Abstract

An analysis was undertaken of the effects of a toxic metal, zinc, on plant cell suspension cultures of the TBY–2 cell line of tobacco (Nicotiana tabacum cv. Bright Yellow 2) in order to determine whether Zn acts in a cell cycle-specific manner. In the control treatment (0 Zn), following a 24 h synchronization with aphidicolin and 7 h after the release from the inhibitor, the mitotic index peaked at 45%. The inclusion of Zn in the 24 h aphidicolin treatment (100, 200 or 300 μM Zn) resulted in a concentration–dependent decrease in the mitotic peak to 30%, 22% and 10%, respectively, but did not affect the timing of the peak. Hence, despite high concentrations of Zn, cells traversed from S–phase to mitosis, albeit in smaller proportions, at the same rate as the controls. Cells treated with 0, 100 or 200 μM Zn during synchronization and then released into Zn–free media showed successive peaks in mitotic index at 7 h and 21 h following release, i.e. Zn-treated cells progressed through a complete cell cycle at the same rate as the controls. Synchronization and subsequent release into Zn–containing medium (100 μM) examined the effect of the metal on predominantly late G1 cells. In this treatment, the mitotic index peaked at 7 h and 19 h, indicating a slightly faster cell cycle (12 h) compared with the control (14 h). Continuous exposure to 100 μM Zn through both synchronization and release resulted in a cell cycle of 11 h and a differential effect on the component phases: M–phase lengthened (1.5 h to 3.5 h) and G1 shortened (6 h to 1 h) compared with the control treatment.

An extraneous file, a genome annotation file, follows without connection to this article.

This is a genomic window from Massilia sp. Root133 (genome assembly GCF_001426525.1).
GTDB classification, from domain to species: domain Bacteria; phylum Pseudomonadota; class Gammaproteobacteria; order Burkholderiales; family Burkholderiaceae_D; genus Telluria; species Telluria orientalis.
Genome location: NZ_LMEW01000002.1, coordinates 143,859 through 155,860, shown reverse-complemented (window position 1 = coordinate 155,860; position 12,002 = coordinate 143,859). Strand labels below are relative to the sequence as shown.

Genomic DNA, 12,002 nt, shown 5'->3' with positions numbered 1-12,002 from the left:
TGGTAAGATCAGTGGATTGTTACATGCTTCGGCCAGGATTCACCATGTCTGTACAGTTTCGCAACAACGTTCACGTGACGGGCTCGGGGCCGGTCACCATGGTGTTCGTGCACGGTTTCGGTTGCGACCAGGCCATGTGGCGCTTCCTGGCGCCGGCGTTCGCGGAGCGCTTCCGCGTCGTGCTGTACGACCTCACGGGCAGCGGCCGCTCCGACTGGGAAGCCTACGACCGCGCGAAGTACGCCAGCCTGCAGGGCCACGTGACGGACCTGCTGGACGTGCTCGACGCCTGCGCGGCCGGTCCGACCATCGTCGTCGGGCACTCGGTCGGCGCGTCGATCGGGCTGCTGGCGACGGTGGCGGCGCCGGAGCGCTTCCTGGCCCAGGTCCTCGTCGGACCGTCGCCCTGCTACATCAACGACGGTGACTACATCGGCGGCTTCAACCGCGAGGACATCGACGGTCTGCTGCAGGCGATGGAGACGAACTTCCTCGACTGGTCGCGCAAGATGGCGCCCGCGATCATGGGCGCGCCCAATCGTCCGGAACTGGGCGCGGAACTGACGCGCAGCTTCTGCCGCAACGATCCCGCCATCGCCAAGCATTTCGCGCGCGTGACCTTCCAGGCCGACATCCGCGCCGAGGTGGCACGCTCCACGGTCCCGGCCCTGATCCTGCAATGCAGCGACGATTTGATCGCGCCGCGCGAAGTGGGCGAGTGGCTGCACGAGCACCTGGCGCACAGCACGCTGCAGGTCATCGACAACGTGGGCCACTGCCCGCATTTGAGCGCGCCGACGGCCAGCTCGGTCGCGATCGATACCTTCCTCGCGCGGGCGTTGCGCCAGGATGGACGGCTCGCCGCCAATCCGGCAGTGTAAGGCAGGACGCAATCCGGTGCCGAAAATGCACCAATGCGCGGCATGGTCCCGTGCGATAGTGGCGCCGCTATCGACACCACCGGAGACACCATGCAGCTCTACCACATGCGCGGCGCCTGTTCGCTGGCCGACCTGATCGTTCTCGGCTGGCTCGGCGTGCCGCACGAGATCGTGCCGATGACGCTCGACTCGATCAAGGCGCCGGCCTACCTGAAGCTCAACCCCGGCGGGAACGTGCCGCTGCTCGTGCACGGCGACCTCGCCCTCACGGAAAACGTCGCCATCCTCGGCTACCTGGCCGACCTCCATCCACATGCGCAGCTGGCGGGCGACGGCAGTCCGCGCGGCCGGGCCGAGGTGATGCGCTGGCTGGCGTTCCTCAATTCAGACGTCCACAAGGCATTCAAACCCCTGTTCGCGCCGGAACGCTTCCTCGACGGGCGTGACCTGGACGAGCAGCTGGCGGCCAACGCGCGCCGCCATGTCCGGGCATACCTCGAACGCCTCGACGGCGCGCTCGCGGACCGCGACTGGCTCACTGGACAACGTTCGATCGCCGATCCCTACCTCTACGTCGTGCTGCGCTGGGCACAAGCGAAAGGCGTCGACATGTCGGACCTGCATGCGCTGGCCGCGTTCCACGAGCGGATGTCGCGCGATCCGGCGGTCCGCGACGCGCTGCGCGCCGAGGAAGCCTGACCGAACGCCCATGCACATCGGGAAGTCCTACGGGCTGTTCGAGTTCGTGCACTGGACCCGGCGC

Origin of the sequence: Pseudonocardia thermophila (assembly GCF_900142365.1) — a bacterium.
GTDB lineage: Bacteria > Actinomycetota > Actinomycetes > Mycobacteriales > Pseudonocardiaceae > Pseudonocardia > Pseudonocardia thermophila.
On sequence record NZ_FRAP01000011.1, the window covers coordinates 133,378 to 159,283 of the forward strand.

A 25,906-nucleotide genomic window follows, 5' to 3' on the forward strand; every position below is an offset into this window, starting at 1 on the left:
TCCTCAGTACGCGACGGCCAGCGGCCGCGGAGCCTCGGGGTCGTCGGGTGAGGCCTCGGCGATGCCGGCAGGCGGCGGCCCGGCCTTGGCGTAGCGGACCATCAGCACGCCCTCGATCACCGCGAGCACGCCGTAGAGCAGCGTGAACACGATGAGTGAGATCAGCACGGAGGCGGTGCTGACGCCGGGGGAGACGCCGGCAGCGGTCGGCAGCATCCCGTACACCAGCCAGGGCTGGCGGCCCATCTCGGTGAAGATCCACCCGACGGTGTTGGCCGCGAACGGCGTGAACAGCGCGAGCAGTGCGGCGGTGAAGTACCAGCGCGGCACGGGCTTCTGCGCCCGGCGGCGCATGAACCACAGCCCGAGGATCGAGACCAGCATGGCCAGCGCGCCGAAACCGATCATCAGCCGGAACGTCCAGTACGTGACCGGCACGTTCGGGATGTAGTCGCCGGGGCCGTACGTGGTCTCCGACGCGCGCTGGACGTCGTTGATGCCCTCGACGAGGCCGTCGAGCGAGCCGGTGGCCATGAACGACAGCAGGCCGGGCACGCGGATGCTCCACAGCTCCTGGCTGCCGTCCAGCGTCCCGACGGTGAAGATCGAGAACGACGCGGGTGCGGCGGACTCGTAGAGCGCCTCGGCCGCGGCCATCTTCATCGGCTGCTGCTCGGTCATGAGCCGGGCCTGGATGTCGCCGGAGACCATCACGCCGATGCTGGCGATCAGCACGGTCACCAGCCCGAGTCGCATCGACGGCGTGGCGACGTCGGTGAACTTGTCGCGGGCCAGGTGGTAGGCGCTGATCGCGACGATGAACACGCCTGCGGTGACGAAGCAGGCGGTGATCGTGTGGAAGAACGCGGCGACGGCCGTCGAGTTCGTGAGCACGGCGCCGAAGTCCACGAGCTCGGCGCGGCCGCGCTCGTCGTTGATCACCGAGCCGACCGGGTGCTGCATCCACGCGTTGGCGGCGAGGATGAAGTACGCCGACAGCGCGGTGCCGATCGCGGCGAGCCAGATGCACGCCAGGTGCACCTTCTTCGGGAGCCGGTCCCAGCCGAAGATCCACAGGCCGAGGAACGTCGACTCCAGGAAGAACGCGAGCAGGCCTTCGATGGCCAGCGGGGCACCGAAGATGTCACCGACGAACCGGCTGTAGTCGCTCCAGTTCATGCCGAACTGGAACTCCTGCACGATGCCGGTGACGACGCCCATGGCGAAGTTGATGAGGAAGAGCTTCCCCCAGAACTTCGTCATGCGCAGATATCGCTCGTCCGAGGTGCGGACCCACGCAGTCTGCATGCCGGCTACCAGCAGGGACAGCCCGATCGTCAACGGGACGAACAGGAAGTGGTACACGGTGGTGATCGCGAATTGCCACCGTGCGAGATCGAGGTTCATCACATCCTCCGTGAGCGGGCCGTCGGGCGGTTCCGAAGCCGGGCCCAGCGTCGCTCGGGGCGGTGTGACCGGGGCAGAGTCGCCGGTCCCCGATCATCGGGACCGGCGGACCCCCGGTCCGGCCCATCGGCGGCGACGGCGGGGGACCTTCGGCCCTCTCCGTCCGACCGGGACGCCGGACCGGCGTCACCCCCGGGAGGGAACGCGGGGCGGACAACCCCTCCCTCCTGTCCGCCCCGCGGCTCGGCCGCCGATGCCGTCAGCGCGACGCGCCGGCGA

Vital staining (Evans Blue) revealed that cell mortality increased from 2.7% (0 Zn) to 6.1% and 6.5% at 100 and 200 μM Zn, respectively. The Zn content of cells increased 40–lfold from 0 to 100 μM Zn. The data are consistent with the effects of Zn reducing the cycling cell population primarily through cell arrest rather than cell death, but also reveal that a substantial population of TBY–2 cells progressed through the cell cycle despite accumulating Zn. In particular, the duration of G2 and S-phase was remarkably invariant, clearly indicating that once plant cells meet the requirements of late G1 check-points, they are committed to divide, even in the presence of toxic concentrations of Zn.

The synchronous TBY–2 cell suspension, which lacks the heterogeneity and developmental constraints of plant meristems, is an excellent system to study the effects of known toxic metals, and indeed other environmental factors, on the plant cell cycle.

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